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Is Mindfulness Enough - Page 2

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The Paradox of Acceptance

Years ago, Carl Rogers observed, “The curious paradox is that when I accept myself just as I am, then I can change.” In other words, carefully observing and accepting our emotions and beliefs, rather than fighting or fearing them, is a precursor for using that same mindful state to help them transform. Once people come to compassionately engage with troubling elements of their psyches, they’re often able to release difficult emotions and outmoded beliefs they’ve carried for years. For me, this process of compassionately engaging with the elements of our psyches is a natural second step of mindfulness. If you feel compassion for something, why just observe it? Why not engage with it and try to help it?

Actually, some prominent Buddhist leaders advocate taking this next step. Thich Nhat Hahn, Pema Chodron, Tara Brach, and Jack Kornfield all encourage their students not just to witness their emotions, but to actively embrace them. Consider this quote from Thich Nhat Hahn about handling emotions: “You calm your feeling just by being with it, like a mother tenderly holding her crying baby. Feeling the mother’s tenderness, the baby will calm down and stop crying.” So it’s possible to first separate from an upset emotion, but then return to it and form a loving inner relationship it, as one might with a child.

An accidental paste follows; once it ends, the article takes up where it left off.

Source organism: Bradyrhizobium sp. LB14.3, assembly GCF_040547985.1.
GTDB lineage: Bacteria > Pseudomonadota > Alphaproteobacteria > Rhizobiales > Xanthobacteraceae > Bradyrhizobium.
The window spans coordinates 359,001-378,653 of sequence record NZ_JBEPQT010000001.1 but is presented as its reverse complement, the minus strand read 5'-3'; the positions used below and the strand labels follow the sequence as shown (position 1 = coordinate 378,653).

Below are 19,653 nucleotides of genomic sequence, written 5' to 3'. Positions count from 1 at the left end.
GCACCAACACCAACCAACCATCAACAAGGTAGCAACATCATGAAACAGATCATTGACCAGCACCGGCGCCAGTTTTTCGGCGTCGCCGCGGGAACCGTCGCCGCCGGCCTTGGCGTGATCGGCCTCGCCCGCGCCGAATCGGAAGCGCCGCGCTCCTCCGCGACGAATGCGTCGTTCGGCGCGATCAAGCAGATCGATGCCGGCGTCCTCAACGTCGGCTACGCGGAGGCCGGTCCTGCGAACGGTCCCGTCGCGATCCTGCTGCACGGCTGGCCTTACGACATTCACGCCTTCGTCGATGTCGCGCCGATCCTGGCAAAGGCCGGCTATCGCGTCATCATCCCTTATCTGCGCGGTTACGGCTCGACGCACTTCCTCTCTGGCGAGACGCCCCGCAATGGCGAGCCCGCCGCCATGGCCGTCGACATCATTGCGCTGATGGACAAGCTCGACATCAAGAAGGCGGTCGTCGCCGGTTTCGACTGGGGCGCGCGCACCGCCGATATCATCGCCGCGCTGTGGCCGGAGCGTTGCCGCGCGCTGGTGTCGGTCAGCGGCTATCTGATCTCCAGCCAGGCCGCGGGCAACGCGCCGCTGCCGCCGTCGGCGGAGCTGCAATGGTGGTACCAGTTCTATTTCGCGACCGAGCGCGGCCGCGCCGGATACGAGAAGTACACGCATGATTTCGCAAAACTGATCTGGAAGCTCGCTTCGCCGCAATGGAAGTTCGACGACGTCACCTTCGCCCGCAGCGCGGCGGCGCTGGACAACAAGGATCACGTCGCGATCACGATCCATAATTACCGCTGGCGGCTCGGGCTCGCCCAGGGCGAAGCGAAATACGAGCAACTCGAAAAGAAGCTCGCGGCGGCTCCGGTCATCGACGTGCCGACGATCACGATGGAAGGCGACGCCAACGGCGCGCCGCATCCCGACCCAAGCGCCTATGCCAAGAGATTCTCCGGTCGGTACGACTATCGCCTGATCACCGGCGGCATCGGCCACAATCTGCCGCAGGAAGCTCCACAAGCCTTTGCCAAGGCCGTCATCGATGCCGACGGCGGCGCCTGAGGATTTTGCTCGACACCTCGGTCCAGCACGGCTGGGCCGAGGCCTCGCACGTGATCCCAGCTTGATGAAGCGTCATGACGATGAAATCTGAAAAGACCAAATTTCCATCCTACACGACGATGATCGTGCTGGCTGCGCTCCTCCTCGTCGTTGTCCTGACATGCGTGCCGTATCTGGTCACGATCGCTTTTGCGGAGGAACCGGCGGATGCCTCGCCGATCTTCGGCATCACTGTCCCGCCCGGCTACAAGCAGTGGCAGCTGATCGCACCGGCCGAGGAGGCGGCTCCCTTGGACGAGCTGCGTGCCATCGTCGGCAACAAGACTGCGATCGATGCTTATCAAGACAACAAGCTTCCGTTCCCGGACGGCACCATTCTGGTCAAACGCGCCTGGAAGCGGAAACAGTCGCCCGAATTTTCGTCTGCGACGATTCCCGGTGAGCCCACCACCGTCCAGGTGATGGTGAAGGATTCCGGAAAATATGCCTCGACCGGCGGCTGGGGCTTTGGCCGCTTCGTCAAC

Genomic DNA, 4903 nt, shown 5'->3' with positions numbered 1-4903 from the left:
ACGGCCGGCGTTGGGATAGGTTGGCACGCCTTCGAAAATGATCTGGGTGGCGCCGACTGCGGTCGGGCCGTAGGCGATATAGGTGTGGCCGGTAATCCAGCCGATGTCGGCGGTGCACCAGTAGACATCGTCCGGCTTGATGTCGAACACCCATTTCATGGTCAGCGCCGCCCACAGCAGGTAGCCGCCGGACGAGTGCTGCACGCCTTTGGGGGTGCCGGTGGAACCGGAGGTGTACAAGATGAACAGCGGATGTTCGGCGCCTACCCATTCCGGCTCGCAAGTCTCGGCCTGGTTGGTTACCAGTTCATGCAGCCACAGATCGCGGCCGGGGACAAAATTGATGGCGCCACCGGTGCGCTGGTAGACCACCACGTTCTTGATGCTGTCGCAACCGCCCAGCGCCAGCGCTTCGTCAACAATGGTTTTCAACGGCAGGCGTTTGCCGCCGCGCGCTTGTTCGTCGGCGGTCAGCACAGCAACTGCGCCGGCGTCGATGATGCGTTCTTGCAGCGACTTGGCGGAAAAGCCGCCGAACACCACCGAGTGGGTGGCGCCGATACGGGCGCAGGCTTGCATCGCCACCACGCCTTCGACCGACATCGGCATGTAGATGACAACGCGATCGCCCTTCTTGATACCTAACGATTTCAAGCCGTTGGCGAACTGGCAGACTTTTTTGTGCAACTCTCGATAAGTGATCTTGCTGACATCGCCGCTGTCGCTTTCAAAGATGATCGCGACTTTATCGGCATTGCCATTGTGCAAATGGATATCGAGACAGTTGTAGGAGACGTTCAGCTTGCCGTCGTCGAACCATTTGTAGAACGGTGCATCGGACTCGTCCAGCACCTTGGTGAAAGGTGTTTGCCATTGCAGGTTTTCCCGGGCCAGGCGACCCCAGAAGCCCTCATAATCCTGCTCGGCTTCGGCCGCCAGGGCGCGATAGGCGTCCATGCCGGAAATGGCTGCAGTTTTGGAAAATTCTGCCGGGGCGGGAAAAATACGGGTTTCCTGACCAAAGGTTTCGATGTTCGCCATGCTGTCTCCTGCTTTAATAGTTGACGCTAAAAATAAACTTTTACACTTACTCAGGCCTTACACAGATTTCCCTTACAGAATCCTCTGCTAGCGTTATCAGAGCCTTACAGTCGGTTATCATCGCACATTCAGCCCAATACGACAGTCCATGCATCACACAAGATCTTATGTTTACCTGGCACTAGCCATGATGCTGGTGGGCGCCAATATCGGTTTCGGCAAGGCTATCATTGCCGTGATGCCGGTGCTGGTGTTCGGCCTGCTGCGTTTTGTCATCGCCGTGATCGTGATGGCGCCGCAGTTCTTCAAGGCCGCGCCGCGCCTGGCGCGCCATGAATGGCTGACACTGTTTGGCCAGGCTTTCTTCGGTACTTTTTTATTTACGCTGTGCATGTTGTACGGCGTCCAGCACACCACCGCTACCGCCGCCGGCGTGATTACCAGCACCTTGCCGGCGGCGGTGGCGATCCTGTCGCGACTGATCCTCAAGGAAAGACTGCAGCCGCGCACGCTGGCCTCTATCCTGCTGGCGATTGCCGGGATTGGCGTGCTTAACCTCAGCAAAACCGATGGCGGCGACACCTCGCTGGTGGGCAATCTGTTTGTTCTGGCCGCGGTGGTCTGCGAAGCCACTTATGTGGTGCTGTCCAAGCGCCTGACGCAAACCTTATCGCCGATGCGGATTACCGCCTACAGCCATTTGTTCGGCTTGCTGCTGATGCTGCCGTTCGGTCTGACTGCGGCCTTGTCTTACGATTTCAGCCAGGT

The Buddhist teacher Tsultrim Allione revived an ancient Tibetan tradition called Chod, which has practitioners feeding rather than fighting with their inner “demons.” She finds that once fed with curiosity and compassion, these inner enemies reveal what they really need, feel accepted and heard, and become allies. It’s possible to go beyond simply witnessing our inner world to actually entering it in this mindful state and interacting with the parts of our psyches with the same kind of loving attunement that creates secure attachments between parents and children, or between therapists and clients.

More than a Monkey Mind

This is harder to do if therapists consider clients’ inner worlds to be populated by an annoying ego or agitated monkey mind. In some Buddhist traditions, the myriad thoughts and feelings, pleasures and pains we have are considered to be the product of an ego, which is conditioned by the materialistic culture to become attached to transitory things and keep you from your higher spiritual path. If that’s your starting assumption, you may notice feelings of happiness and sorrow with acceptance, but you aren’t likely to want to spend much time getting to know them. You’ll fear that the more time you entertain such thoughts and feelings, the more attached you’ll become to the material world.

If, on the other hand, you consider your thoughts, emotions, urges, and impulses to be coming from an inner landscape that’s best understood as a kind of internal family, populated by sub-personalities, many of whom are childlike and are suffering, then it makes more sense to take that next step of comforting and holding these inner selves—as Thich Nhat Hahn advises—rather than just observing and objectifying them. All clients need to do to begin exploring this apparently chaotic and mysterious inner world is to focus inside with genuine curiosity and start asking questions, as Molly did, and these inner family members will begin to emerge. As the process continues, clients will be able to form I-thou relationships with their parts, rather than the more detached, I-it relationships that most psychotherapies and many spiritualities foster.